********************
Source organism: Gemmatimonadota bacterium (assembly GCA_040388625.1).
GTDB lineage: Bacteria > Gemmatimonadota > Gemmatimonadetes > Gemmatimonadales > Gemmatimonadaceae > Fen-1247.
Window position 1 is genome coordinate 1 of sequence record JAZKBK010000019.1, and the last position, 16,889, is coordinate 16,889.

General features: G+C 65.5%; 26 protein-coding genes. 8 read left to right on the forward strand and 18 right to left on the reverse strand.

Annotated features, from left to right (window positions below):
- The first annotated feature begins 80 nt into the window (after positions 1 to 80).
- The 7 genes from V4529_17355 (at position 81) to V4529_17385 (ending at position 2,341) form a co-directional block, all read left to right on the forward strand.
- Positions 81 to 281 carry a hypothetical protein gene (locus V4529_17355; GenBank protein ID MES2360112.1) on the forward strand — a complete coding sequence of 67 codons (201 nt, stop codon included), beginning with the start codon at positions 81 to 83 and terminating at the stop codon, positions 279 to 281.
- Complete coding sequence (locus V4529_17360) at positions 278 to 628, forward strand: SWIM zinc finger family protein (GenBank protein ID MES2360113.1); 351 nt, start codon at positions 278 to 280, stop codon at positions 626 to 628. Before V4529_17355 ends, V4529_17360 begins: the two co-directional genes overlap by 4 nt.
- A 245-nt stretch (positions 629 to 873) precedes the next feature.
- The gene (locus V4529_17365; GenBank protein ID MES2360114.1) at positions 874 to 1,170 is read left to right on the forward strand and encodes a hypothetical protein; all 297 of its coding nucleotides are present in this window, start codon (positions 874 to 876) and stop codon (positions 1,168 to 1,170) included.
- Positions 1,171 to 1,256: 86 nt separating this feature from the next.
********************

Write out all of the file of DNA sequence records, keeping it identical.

Source organism: Gemmatimonadota bacterium (assembly GCA_040388625.1).
GTDB lineage: Bacteria > Gemmatimonadota > Gemmatimonadetes > Gemmatimonadales > Gemmatimonadaceae > Fen-1247.
Window position 1 is genome coordinate 1 of sequence record JAZKBK010000019.1, and the last position, 16,889, is coordinate 16,889.

General features: G+C 65.5%; 26 protein-coding genes. 8 read left to right on the forward strand and 18 right to left on the reverse strand.

Annotated features, from left to right (window positions below):
- The first annotated feature begins 80 nt into the window (after positions 1 to 80).
- The 7 genes from V4529_17355 (at position 81) to V4529_17385 (ending at position 2,341) form a co-directional block, all read left to right on the forward strand.
- Positions 81 to 281 carry a hypothetical protein gene (locus V4529_17355; GenBank protein ID MES2360112.1) on the forward strand — a complete coding sequence of 67 codons (201 nt, stop codon included), beginning with the start codon at positions 81 to 83 and terminating at the stop codon, positions 279 to 281.
- Complete coding sequence (locus V4529_17360) at positions 278 to 628, forward strand: SWIM zinc finger family protein (GenBank protein ID MES2360113.1); 351 nt, start codon at positions 278 to 280, stop codon at positions 626 to 628. Before V4529_17355 ends, V4529_17360 begins: the two co-directional genes overlap by 4 nt.
- A 245-nt stretch (positions 629 to 873) precedes the next feature.
- The gene (locus V4529_17365; GenBank protein ID MES2360114.1) at positions 874 to 1,170 is read left to right on the forward strand and encodes a hypothetical protein; all 297 of its coding nucleotides are present in this window, start codon (positions 874 to 876) and stop codon (positions 1,168 to 1,170) included.
- Positions 1,171 to 1,256: 86 nt separating this feature from the next.